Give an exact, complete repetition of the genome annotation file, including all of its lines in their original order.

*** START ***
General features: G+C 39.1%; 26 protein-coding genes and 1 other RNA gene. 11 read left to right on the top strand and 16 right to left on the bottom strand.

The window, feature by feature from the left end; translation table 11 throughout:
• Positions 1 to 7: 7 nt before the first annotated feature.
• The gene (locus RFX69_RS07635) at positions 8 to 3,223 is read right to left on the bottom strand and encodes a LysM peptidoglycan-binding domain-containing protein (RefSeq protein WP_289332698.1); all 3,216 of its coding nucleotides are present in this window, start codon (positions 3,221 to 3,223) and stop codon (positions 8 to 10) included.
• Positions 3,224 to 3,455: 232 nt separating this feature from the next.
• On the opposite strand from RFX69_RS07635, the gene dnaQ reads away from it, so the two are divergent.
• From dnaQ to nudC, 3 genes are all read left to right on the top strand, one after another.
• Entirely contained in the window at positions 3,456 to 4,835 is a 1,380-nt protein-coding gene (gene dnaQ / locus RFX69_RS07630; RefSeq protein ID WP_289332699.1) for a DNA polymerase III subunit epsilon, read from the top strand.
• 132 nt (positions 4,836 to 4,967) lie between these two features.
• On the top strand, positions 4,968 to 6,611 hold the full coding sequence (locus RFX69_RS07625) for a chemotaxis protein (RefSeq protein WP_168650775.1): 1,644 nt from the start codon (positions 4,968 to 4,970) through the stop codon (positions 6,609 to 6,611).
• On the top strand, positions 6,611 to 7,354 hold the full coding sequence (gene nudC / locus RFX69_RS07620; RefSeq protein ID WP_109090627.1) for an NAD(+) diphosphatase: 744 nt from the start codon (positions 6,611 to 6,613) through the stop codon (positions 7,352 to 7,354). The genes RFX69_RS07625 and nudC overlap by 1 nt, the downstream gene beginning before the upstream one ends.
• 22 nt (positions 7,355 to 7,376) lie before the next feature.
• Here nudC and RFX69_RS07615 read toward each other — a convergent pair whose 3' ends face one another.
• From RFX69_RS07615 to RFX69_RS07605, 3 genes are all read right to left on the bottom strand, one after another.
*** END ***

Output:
General features: G+C 39.1%; 26 protein-coding genes and 1 other RNA gene. 11 read left to right on the top strand and 16 right to left on the bottom strand.

The window, feature by feature from the left end; translation table 11 throughout:
• Positions 1 to 7: 7 nt before the first annotated feature.
• The gene (locus RFX69_RS07635) at positions 8 to 3,223 is read right to left on the bottom strand and encodes a LysM peptidoglycan-binding domain-containing protein (RefSeq protein WP_289332698.1); all 3,216 of its coding nucleotides are present in this window, start codon (positions 3,221 to 3,223) and stop codon (positions 8 to 10) included.
• Positions 3,224 to 3,455: 232 nt separating this feature from the next.
• On the opposite strand from RFX69_RS07635, the gene dnaQ reads away from it, so the two are divergent.
• From dnaQ to nudC, 3 genes are all read left to right on the top strand, one after another.
• Entirely contained in the window at positions 3,456 to 4,835 is a 1,380-nt protein-coding gene (gene dnaQ / locus RFX69_RS07630; RefSeq protein ID WP_289332699.1) for a DNA polymerase III subunit epsilon, read from the top strand.
• 132 nt (positions 4,836 to 4,967) lie between these two features.
• On the top strand, positions 4,968 to 6,611 hold the full coding sequence (locus RFX69_RS07625) for a chemotaxis protein (RefSeq protein WP_168650775.1): 1,644 nt from the start codon (positions 4,968 to 4,970) through the stop codon (positions 6,609 to 6,611).
• On the top strand, positions 6,611 to 7,354 hold the full coding sequence (gene nudC / locus RFX69_RS07620; RefSeq protein ID WP_109090627.1) for an NAD(+) diphosphatase: 744 nt from the start codon (positions 6,611 to 6,613) through the stop codon (positions 7,352 to 7,354). The genes RFX69_RS07625 and nudC overlap by 1 nt, the downstream gene beginning before the upstream one ends.
• 22 nt (positions 7,355 to 7,376) lie before the next feature.
• Here nudC and RFX69_RS07615 read toward each other — a convergent pair whose 3' ends face one another.
• From RFX69_RS07615 to RFX69_RS07605, 3 genes are all read right to left on the bottom strand, one after another.